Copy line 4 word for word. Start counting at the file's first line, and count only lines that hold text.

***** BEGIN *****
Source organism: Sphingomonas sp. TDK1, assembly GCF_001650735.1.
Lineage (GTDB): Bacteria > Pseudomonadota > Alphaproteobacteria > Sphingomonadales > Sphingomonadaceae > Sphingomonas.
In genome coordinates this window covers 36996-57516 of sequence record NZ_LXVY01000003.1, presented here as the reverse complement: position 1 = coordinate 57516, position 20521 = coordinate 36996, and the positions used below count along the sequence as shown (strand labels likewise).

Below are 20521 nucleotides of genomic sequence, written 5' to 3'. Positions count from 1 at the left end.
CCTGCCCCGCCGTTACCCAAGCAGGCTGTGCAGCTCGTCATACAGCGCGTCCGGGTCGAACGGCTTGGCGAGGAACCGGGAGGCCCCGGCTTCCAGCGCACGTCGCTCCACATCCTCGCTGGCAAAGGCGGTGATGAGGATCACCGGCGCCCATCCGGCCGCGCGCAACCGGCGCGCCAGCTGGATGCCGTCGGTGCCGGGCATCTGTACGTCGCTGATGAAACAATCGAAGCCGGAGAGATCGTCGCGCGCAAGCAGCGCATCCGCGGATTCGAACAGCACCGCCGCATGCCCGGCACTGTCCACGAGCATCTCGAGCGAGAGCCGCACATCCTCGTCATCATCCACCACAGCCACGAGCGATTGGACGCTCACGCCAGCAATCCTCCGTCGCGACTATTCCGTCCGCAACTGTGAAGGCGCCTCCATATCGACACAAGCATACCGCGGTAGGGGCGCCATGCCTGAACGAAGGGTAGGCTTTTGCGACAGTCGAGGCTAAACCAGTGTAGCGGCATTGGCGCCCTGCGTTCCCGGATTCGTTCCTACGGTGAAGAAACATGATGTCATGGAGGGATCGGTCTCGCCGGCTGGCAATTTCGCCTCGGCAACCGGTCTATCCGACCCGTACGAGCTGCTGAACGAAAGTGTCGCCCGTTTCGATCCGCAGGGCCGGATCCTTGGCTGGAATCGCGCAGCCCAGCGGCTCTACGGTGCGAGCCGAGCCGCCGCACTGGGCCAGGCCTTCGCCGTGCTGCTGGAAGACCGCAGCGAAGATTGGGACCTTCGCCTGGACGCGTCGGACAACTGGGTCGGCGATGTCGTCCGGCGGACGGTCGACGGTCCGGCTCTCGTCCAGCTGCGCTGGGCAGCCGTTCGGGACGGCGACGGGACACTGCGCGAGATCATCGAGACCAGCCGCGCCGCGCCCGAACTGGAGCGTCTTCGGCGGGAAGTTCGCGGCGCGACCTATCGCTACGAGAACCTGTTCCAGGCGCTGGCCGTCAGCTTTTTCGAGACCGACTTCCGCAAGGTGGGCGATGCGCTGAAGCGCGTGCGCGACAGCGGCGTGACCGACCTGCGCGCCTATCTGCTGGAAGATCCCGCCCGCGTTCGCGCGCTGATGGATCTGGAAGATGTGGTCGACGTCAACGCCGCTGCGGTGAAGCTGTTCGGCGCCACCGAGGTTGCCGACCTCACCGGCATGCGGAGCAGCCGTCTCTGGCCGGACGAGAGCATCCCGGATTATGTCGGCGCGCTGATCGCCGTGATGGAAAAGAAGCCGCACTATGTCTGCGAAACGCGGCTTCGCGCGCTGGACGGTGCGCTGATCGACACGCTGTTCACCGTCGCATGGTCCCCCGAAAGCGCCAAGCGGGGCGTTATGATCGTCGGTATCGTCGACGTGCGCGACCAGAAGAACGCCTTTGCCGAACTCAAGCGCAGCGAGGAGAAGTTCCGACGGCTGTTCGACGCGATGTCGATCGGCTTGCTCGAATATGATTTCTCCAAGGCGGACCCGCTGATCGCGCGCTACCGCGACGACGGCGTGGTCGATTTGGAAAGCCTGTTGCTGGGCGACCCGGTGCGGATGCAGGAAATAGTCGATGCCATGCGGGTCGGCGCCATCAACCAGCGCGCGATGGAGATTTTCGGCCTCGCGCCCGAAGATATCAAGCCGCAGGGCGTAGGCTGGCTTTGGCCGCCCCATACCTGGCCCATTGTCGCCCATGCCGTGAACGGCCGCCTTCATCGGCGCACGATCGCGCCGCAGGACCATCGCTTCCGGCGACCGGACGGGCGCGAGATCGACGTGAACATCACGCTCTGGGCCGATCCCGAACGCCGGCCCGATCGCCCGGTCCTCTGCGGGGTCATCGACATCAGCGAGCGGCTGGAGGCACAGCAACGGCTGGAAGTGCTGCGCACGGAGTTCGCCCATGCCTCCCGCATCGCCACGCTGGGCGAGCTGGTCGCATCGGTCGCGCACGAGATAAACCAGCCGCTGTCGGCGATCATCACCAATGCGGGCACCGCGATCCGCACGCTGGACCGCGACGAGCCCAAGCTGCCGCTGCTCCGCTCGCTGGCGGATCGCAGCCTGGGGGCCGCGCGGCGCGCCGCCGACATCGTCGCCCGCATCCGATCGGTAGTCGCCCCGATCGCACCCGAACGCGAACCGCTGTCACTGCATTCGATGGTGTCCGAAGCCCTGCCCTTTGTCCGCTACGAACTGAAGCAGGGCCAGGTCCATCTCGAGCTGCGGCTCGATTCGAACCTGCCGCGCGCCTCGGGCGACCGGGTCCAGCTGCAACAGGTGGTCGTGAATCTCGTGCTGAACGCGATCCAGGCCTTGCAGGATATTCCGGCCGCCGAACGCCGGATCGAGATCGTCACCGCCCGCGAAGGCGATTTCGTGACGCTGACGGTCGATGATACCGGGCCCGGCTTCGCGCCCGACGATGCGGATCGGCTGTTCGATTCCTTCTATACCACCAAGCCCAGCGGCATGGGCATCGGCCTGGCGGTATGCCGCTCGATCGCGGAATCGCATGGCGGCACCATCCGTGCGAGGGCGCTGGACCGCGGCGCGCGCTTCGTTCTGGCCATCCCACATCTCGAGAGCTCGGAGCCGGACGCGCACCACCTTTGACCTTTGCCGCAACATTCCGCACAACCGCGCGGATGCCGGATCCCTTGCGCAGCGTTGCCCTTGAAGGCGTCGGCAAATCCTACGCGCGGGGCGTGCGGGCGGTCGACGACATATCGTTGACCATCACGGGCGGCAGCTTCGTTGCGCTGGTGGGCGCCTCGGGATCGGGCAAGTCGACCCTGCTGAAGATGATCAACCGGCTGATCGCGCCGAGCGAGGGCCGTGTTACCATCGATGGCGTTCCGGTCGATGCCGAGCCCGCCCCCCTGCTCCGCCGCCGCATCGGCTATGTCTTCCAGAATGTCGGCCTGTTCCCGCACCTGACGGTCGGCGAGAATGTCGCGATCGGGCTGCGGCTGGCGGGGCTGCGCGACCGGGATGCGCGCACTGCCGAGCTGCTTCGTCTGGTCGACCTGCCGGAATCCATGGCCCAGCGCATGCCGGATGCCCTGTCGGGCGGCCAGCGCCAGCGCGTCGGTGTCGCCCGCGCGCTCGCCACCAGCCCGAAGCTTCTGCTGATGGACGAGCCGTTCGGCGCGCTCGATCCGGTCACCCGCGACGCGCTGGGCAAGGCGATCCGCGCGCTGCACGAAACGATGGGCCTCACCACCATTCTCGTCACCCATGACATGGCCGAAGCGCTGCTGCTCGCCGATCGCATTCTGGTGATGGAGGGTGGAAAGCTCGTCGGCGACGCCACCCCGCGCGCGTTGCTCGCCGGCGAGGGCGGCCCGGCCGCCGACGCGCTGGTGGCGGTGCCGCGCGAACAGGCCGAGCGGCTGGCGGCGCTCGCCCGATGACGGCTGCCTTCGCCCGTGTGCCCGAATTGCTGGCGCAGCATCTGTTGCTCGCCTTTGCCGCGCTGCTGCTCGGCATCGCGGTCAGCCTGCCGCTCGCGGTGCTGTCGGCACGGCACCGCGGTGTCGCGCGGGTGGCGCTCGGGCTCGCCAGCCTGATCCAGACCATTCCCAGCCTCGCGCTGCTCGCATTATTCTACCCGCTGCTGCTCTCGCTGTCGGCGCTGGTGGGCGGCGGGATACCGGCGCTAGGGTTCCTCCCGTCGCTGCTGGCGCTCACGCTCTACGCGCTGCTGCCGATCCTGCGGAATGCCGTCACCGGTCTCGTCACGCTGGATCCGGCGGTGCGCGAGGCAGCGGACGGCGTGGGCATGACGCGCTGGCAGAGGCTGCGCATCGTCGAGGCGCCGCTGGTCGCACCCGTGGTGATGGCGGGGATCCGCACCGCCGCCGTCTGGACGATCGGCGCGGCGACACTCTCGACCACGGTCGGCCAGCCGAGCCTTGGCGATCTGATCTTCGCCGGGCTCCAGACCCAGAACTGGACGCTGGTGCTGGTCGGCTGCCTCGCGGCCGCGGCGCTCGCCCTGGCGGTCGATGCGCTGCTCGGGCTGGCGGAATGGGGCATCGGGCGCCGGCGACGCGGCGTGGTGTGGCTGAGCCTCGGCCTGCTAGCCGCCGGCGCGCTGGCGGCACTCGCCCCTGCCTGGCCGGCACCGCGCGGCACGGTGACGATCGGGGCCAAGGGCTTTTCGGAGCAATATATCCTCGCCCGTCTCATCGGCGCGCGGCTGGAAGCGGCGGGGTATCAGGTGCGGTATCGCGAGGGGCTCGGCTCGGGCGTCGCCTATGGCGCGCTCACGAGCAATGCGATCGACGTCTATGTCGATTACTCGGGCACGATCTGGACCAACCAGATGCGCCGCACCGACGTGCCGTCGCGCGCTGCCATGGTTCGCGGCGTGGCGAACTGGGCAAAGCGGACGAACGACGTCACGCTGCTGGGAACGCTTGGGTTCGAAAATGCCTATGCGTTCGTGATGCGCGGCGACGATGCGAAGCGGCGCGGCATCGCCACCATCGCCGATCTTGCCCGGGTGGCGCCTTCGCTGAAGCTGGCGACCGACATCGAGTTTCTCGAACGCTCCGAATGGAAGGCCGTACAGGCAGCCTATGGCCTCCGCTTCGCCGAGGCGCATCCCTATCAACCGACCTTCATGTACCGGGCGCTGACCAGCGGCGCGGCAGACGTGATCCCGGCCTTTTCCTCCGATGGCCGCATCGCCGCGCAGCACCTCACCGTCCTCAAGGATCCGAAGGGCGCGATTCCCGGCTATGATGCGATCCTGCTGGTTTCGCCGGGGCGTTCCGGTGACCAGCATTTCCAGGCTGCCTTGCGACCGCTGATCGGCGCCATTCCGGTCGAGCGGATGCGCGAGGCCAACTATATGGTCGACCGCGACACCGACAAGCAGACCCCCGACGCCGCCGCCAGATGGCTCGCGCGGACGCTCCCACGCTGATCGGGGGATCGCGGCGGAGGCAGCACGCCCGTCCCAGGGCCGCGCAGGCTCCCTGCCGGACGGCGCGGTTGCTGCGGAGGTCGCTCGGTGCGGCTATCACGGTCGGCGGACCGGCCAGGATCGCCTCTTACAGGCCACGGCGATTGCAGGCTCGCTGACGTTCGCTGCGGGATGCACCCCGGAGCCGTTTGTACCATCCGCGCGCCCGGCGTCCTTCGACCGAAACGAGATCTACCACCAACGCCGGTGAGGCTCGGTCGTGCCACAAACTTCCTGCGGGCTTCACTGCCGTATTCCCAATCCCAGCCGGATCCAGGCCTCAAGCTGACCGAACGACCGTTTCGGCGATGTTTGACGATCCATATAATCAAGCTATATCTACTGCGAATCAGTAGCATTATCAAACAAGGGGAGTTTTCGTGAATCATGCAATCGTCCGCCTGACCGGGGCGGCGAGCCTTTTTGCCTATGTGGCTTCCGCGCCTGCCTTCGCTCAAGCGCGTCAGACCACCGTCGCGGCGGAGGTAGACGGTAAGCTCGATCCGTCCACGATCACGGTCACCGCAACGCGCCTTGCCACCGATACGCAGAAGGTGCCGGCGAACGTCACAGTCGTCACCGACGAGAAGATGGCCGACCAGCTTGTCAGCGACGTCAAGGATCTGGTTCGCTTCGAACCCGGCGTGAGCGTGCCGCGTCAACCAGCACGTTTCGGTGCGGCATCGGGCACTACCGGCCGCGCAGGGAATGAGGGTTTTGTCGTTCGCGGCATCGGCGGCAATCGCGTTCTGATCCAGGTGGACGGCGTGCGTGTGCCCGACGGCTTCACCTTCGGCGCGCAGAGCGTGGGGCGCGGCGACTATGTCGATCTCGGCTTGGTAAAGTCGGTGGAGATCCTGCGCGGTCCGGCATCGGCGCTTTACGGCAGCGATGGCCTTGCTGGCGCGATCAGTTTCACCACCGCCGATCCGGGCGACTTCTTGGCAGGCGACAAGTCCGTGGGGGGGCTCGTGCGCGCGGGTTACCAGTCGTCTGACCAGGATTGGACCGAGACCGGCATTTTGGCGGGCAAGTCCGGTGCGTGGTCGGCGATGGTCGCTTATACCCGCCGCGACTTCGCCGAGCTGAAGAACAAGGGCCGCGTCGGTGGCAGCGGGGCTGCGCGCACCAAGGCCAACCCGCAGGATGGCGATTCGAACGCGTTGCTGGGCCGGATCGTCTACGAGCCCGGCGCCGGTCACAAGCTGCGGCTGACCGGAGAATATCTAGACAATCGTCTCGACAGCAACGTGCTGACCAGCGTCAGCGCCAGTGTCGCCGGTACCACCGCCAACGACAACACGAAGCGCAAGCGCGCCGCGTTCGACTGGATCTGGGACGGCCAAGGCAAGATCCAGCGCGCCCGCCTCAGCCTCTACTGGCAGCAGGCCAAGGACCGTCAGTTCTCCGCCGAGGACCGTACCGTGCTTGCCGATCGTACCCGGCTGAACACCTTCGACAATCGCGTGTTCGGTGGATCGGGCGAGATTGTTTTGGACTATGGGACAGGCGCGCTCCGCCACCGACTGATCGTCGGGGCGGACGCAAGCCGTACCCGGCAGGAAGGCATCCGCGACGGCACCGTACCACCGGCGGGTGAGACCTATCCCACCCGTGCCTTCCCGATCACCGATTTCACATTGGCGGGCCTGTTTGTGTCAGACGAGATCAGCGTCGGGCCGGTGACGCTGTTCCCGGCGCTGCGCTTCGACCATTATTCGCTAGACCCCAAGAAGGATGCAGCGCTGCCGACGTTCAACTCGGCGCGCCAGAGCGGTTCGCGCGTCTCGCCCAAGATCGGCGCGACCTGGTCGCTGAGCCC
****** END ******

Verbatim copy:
Below are 20521 nucleotides of genomic sequence, written 5' to 3'. Positions count from 1 at the left end.